Most nations have heroes who occupy a central place in their national narrative. Heroes are made, and remade, especially after their death. Arafat was already well on his way to becoming a Palestinian icon during his life. These processes will be completed soon after his death.
Yet what he ultimately stood for will be contested. His legacy will be claimed by different groups and parties, including those who opposed him politically at some point or another, and by various factions within his own party, Fateh. Arafat will continue to play a political role after his death.
For in spite of his long career, his death clearly portrays an unfinished journey: he died in Paris; official ceremonies were held in Cairo and not in Palestine, and he was buried "temporarily" in Ramallah. Any final peace agreement between Palestinians and Israelis will have to allow for an appropriate final resting place for Arafat in Jerusalem.
It is also clear that Palestinians will be entering a new phase in their political life. Two broad issues will dominate in the near and longer term: the fate of the political process with Israel, and the nature of the Palestinian political system in the post-Arafat era.
Initial assessments made soon after Arafat’s death about possibilities now open for progress in negotiations with Israel have a short-term focus but no strategic significance. For even if one were to suppose that another interim arrangement is made between the new Palestinian leadership and the Israeli government, the seeds of conflict will remain, all the more so because of the separation wall that will become a focus for continued protest and resistance.
The new Palestinian leadership may have some political leeway in the immediate future to continue steps started by the intercession of Egypt, especially if there is a higher degree of American and European involvement. Ultimately, however, gradual political restraints will be placed on the new leadership due to the increased political influence of varied contenders for power who will assume a more prominent role after the death of Arafat. In his lifetime, he could not be challenged on power sharing by other groups. The new Palestinian leadership will be in a far weaker position in the face of such demands and ultimately may have to accede to them, at least partially.
But the main longer-term constraint and challenge for any new Palestinian leadership is whether it may possibly have an Israeli partner in any future government of Israel. There is no reason to believe that such a leadership will be able to "sell" to Palestinians what an Israeli government is likely to offer. The internal Israeli political scene will remain deadlocked on the issue of where to draw the line territorially for the end of the Zionist project in historic Palestine unless there is consistent outside pressure that could influence Israeli public opinion in a leftist direction. This does not appear likely under the Bush administration. Any interim arrangement will therefore keep the seeds of conflict smoldering.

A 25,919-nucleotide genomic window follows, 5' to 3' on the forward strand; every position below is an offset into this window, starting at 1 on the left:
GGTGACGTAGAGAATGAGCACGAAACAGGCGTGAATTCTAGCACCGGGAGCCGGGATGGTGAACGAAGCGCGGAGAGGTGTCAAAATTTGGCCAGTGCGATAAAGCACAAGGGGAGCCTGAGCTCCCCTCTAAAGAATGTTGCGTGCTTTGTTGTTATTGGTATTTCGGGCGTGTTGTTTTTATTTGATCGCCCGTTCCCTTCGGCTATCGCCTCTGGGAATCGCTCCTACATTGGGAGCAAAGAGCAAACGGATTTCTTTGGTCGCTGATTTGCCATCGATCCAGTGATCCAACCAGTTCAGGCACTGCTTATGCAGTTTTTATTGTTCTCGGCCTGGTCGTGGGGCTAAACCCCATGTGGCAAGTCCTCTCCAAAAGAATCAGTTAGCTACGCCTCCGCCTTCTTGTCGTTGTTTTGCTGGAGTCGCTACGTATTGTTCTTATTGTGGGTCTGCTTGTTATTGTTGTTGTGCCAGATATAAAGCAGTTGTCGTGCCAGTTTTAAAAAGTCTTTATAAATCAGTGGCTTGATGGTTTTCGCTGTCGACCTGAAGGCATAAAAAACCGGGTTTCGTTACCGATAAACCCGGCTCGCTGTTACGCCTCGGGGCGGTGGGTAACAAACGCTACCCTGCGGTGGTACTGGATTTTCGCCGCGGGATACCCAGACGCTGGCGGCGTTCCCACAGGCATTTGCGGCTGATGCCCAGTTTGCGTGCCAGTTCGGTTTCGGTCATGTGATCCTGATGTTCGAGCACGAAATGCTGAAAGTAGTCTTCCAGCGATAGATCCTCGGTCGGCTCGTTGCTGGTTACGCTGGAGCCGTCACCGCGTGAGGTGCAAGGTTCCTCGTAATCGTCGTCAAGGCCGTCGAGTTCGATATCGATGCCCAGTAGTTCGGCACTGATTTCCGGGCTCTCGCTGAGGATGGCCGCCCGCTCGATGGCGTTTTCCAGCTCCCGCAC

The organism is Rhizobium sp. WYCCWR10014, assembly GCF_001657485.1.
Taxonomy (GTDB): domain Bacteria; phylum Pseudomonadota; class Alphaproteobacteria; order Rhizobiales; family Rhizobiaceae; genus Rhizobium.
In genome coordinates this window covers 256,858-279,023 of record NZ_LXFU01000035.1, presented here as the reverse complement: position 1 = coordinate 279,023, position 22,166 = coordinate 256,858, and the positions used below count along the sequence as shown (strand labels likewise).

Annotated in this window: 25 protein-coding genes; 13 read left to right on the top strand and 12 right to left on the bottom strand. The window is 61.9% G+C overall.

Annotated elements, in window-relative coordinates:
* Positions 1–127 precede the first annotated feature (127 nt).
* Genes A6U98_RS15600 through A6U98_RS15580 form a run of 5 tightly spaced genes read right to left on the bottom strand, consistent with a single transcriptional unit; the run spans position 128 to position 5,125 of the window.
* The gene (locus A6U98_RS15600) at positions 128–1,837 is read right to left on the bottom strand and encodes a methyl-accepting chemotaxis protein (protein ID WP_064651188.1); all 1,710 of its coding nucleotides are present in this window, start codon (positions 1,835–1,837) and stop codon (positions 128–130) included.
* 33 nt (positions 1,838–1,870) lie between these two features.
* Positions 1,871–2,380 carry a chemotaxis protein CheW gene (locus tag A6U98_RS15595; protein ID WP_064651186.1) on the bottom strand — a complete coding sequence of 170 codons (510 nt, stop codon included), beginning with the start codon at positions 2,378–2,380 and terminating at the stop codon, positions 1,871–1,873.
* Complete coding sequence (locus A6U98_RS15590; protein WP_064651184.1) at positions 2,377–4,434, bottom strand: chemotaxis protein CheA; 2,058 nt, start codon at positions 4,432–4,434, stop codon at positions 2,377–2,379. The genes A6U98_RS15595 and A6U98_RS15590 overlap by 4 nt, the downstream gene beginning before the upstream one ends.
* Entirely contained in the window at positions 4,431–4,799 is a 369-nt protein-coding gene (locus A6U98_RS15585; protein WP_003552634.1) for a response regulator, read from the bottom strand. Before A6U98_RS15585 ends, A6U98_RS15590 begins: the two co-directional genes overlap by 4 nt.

The nature of the political and administrative system of the Palestinian Authority after Arafat is the second main challenge where changes are to be expected. As most Palestinians agree, no one person will be able to replace Arafat. In addition, he created under the PA a de-institutionalized mode of government where the informal system predominated over the formal system. His system of patronage and clientism tied ultimately to himself resulted in his being the glue that bound the system. His departure may well result in the fragmentation of his own party, Fateh, and various centers of power in the PA as well.
The new leadership is very keenly aware of this, but it remains to be seen how successful it will be in holding things together in the coming weeks and months. Centralizing the various security services under one command will not by itself be enough. This is an Israeli requirement but is not the only element of reform required from a Palestinian point of view. Without rule of law and a reformed court system, there is a danger that Palestinians will be governed by security organizations. In terms of priority, rule of law comes first.
Beyond a short transition period, the issue of the legitimacy of the government will come up. The demand for elections has already been raised in the past year and more persistently than at any time before. If elections for a new representative council are not held soon, the legitimacy of the government will be undermined and wide rifts in society will open. The new leadership will be too weak to stem what will be a swelling tide. This will also be a political decision that Israel and the US will have to take, i.e., whether to facilitate elections or not.
Ultimately, issues related to reform and democratization in the Palestinian context will not be separate from issues related to national rights. No Palestinian leadership will be able to govern democratically if it is perceived by Palestinians to be making undue concessions on such rights. This will also be seen as the heritage of Arafat who died while under siege in Ramallah. His burial site will remain a potent, visible, and concrete reminder.